Player Profile: Miguel Cabrera
by Backdoor Slider
Benjamin Franklin once observed that the only guarantees in life are death and taxes. For reasons unknown, Franklin forgot to mention Miguel Cabrera. Cabrera is one of the most consistent sluggers in the game today and Franklin would surely take him #1 overall in his fantasy draft. [Editor's Note: What would Ben Franklin name his team? The Franklin Hot Stoves? Been-Jammin' Deborah Read? If you have any better ideas use the comments section].
First off, Miggy is moving back to third base because the Tigers acquired their favorite son, Prince Fielder, to play first base and to protect Cabrera in the lineup. Although Cabrera may have some rough games and struggles at 3rd, don’t expect this to carry over to the plate. He has made position changes in the past and it has yet to effect anything but his belt line. Since we are on the subject of his weight, early reports indicate that Cabrera has lost 20-25 pounds from his 6’4” 260 frame, so he should appear slimmer and ready for the hot corner. His expected eligibility at third will increase his overall value since he can be used at multiple infield spots.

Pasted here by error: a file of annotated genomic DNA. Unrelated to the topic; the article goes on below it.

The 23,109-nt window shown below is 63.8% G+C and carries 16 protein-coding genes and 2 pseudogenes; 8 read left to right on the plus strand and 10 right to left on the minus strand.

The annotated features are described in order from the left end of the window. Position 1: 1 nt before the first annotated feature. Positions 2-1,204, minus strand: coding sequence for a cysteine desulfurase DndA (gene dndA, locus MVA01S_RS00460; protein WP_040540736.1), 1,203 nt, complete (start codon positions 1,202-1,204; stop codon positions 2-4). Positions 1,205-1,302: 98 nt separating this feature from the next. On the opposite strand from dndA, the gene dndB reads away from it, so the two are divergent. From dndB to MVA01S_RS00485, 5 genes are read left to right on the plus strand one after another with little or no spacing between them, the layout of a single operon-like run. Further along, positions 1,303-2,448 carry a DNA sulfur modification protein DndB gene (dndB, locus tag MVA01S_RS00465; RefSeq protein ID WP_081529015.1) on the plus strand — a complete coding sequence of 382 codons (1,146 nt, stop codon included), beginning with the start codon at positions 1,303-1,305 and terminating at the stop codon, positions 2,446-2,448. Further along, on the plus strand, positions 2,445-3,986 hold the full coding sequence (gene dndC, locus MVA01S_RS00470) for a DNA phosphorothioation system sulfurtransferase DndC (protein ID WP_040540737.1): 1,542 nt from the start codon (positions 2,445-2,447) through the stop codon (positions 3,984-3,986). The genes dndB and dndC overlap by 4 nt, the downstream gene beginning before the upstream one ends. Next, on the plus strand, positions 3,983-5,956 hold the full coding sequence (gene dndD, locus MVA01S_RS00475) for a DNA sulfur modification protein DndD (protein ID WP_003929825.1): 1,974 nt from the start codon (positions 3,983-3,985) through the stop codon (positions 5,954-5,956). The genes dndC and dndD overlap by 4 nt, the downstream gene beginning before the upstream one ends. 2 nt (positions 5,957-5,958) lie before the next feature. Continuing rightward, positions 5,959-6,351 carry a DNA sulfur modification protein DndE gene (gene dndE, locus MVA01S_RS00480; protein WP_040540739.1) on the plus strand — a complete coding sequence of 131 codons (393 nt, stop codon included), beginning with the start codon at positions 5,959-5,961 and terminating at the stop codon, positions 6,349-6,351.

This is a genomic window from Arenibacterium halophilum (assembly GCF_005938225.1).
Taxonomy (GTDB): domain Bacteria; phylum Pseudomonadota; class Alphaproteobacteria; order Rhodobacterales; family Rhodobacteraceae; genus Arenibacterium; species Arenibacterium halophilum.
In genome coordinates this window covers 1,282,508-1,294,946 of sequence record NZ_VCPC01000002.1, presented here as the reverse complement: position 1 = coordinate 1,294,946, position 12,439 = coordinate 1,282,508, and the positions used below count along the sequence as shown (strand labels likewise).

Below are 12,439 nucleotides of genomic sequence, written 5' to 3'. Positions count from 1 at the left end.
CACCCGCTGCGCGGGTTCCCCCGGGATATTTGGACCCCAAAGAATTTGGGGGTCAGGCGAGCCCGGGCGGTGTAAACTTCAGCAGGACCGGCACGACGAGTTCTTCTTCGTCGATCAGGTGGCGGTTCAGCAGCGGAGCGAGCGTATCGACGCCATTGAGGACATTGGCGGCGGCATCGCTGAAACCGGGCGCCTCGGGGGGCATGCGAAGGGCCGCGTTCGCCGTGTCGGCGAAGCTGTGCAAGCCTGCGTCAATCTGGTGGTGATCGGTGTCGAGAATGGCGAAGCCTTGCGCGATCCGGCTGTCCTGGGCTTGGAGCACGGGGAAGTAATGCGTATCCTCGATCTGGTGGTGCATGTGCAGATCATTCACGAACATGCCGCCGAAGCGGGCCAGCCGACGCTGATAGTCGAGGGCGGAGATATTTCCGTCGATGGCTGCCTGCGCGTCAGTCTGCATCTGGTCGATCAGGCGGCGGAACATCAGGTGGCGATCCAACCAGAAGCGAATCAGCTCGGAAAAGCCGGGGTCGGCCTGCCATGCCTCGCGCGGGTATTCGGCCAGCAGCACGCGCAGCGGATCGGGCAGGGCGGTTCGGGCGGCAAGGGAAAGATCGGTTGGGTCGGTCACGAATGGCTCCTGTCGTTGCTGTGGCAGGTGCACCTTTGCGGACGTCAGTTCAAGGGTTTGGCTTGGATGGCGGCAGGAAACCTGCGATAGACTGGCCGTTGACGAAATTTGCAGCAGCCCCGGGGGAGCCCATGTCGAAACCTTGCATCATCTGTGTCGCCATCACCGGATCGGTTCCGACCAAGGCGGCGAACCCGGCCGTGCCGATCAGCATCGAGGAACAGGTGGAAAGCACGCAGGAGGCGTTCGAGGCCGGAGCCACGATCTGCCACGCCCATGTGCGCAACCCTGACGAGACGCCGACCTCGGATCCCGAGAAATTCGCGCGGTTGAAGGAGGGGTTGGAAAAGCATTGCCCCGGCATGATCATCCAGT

Seasons of 30 HR and 100 RBI are the norm, but Cabrera has been impressively improving in other offensive categories since his arrival in Detroit. In 2011, Cabrera won his first Batting Crown with a .344 average and led all of MLB in .448 OBP and 48 doubles. The stat that sticks out the most is the improvement of his BB/K (108 BB and only 89 K; a 1.21 ratio in ’11). Not many players hit with consistent power and have a great BB/K. There are not many players in the league that possess the skill set and experience Cabrera has and he’s still only 28 years old.
Franklin was not afraid to take risks in life, but he drafted “sure things” in early rounds of his fantasy baseball leagues. “Franklin was a logical and methodical fantasy owner,” said a rival manager, Louis Timothee. “He would never take risks in the first few rounds, he always went with the sure thing and took risks later. This philosophy won him many championships.”